Connecting the Pro to the Pro Bono
CO+HOOTS founder Jenny Poon worked pro bono on a mobile grocery store. Graphic designer Vince Baarson did a pro bono website redesign. And the CO+HOOTS Foundation turn all this pro bono solidarity into a week-long event that will connect nonprofits will the skilled workers they desperately need to get to the next level.
Pro Bono Week 2015 is coming up, people. To make sense of the urge to contribute, I spoke to all three of these fine people about why and how they do it, and why you should, too.
It’s Not What You Think
They started by beating down the misconceptions. For example, “Pro bono doesn’t necessarily mean free,” Jenny said. “It can mean discounted services.”
It also isn’t restricted to legal services, which is the most common context in which people hear the term “pro bono.” Finally, it’s not about volunteerism, a term that often translates to throwing on your weed-pulling clothes and doing some hard labor for a few hours.
Instead, pro bono is about putting your professional skills to work for an organization that needs to put its fund-raised money toward other things.
“I do a lot of work for nonprofits, either helping them build a marketing or strategy plan or building a website or rebranding,” Jenny says.
This has included, for example, working with Discovery Triangle, a Phoenix nonprofit, on its project called Fresh Express.
“They basically got a city bus and converted it into a grocery store,” Jenny says. “And they go to low-income areas — there’s this concept of a ‘food desert’ in Arizona — and they sell the food at cost to families that can’t access grocery stores.”
Vince Baarson got into pro bono after donating his skills to Creatathon 2015 and PHX Pro Bono Week 2014. He has since given his talents to the dogs. Caring for Canines came to him to say they loved his design style and to ask about a site redesign. Vince leapt into action.
”By the end of the year,” he says, “they will have a brand-spanking new, awesome, usable website.”
He didn’t stop there.
“I think I’ve probably done upwards of $5,000-$6,000 of pro bono work this year,” he says.
While all of this surely sounds like it could go terribly wrong, both Jenny and Vince agree: pro bono work needs to be handled the same as client work.
“Exactly like any other project,” Vince says.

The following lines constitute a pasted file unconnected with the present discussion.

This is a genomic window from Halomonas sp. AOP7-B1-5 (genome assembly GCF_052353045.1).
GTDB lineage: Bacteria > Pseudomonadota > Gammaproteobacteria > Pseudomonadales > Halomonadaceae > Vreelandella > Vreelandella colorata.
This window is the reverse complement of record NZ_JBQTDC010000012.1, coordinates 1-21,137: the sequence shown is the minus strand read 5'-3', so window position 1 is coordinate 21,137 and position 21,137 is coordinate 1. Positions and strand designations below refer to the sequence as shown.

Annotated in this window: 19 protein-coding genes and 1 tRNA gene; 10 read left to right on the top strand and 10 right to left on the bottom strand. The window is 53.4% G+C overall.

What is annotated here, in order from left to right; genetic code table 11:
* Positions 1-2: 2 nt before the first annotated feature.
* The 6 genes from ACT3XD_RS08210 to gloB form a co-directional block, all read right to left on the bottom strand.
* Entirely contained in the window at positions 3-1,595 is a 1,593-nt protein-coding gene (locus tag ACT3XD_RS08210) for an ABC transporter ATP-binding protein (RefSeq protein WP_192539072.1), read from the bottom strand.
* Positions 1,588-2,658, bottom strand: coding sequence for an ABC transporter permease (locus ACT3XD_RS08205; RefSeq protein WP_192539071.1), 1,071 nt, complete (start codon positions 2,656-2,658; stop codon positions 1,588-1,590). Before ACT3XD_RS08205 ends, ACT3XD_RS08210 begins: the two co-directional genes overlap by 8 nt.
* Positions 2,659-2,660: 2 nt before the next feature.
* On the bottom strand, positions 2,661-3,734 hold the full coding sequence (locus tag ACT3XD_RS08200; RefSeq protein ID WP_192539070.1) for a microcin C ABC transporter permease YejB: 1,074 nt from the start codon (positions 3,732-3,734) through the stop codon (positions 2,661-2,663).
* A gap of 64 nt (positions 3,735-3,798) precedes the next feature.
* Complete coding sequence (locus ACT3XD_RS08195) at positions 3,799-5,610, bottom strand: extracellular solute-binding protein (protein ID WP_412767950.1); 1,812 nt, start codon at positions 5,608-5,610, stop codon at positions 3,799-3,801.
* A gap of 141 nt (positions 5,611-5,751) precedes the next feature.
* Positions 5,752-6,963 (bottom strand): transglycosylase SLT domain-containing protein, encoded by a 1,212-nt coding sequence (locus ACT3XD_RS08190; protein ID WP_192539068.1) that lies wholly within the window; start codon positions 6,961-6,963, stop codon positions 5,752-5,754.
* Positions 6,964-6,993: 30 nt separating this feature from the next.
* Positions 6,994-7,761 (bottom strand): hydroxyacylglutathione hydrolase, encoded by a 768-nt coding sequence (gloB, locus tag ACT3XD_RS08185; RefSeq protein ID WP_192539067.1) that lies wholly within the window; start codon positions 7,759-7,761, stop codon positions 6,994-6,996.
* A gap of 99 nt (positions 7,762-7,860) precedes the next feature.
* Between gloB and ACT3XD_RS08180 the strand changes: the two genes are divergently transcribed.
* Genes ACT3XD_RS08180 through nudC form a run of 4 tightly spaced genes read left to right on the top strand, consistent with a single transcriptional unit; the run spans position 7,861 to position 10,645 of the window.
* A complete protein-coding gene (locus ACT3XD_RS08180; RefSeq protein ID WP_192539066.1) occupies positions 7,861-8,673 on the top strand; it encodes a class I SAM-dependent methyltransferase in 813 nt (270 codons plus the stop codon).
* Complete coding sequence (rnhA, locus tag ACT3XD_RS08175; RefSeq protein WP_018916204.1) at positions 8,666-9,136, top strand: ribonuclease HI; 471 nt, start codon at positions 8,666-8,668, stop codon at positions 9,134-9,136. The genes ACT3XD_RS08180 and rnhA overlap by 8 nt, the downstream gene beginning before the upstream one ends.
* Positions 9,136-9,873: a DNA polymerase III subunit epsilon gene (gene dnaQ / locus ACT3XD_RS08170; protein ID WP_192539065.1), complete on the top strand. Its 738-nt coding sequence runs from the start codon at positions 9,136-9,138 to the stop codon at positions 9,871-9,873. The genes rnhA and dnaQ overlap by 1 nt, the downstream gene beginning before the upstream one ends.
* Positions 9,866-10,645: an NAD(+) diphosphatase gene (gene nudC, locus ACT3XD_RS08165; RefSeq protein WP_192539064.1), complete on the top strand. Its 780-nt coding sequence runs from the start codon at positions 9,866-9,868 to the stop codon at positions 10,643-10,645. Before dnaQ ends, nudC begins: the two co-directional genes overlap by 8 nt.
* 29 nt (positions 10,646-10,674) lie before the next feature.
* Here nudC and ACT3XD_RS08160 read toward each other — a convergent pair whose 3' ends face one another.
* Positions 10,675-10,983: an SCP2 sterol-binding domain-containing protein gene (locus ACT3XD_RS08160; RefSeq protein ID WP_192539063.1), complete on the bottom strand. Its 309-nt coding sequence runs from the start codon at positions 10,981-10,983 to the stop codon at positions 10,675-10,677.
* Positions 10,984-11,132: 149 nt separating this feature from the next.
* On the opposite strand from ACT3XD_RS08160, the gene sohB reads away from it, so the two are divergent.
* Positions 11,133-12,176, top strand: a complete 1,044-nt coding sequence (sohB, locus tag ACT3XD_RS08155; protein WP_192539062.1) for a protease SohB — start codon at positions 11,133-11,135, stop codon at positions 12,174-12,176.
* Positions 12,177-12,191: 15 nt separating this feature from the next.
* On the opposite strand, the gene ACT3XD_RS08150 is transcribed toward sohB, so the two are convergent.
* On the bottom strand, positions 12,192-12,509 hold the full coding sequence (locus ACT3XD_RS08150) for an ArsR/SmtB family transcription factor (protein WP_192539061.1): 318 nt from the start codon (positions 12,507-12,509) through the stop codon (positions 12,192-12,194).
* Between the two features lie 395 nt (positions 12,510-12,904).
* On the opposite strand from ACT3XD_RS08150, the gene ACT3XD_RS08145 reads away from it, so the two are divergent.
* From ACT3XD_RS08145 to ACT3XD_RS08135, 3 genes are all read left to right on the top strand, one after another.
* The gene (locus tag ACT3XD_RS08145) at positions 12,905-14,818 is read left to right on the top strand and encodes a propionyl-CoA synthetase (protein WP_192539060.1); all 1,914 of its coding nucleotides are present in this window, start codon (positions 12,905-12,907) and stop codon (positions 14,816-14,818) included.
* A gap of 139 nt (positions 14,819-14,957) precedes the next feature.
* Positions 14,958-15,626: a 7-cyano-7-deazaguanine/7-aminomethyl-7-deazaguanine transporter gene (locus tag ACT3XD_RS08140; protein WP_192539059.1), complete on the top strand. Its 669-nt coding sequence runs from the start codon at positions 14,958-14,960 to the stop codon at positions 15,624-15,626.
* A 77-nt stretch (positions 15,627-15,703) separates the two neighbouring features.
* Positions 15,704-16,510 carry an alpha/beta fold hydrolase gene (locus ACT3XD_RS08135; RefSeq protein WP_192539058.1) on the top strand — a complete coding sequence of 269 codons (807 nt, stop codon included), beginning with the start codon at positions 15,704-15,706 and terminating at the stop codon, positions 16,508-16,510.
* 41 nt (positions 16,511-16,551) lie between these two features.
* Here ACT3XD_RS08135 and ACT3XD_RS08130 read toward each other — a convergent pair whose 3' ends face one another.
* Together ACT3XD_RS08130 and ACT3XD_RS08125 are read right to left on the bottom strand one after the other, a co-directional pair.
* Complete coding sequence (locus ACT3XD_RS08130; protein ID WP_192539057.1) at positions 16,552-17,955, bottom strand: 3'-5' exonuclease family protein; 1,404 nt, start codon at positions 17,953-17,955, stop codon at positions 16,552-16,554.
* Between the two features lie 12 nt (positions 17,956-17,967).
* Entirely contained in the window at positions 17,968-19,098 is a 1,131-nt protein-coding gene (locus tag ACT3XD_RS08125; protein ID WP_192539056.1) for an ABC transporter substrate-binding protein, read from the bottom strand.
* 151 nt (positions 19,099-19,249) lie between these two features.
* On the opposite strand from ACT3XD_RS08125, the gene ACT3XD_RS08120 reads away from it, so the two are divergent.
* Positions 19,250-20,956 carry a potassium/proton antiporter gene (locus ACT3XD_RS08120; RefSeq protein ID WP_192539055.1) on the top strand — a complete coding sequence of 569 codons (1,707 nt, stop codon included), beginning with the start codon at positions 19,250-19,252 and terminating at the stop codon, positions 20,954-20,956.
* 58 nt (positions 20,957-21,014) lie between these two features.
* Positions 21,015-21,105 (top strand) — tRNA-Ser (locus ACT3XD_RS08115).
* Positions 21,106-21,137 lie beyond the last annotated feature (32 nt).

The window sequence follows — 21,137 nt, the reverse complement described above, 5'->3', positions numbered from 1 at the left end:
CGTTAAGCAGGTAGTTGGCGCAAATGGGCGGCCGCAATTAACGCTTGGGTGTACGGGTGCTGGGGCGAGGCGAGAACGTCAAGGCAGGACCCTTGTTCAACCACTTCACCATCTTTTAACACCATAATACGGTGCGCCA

Put together an estimate. Set a timeline. Require the “client” to do their part of the work as well. Run it like a standard project.
Vince does this by asking a lot of questions — about the project, the organization, why they do what they do, and more. By tapping into the organization’s essence, he can connect to it and design more effectively for it. It’s a great way to start any project, and it’s especially true for pro bono work. Otherwise, there are a number of risks, including scope creep and lost interest; after all, the skilled workers are giving their services away for free.
The Heart of it All
To stave off that second issue, it’s vital to choose groups you care about. It’s another thing Jenny and Vince both agree on.
“This is just as valuable a project as a paid project,” Jenny says. “If your values align, it’s not an exchange of money, but an exchange of support and passion, and it makes you feel like you’re giving to something that’s worth it. I could easily donate money, but I’d rather not, because giving in this way has a bigger impact than just giving money.”
By being invested in the organization, in other words, you see value not in what it can pay you, but in its future success, a goal that keeps you motivated.
Making a Big Thing of It
To harness all this generosity, the CO+HOOTS Foundation is putting together its second Pro Bono Week.
Among those classes is one called Nonprofit 101, aimed at teaching nonprofits how to work with skilled professionals. Often, they haven’t done so in the past, and need some help learning how to direct and work with people who come from the corporate or freelance world. Also featured is “Gifts and Opportunities,” where, Kay says, “half of the room will be filled with skilled talent and then half of the room will be filled with nonprofits.”
Matchmaking at its finest.
The effort creates mutually beneficial connections and a motivation to consider the possibility of donating one’s time for a good cause, something Jenny very much stands behind.
“By giving my services,” she says, “I will see your success, and that’s something that makes me feel like I’m winning as well.”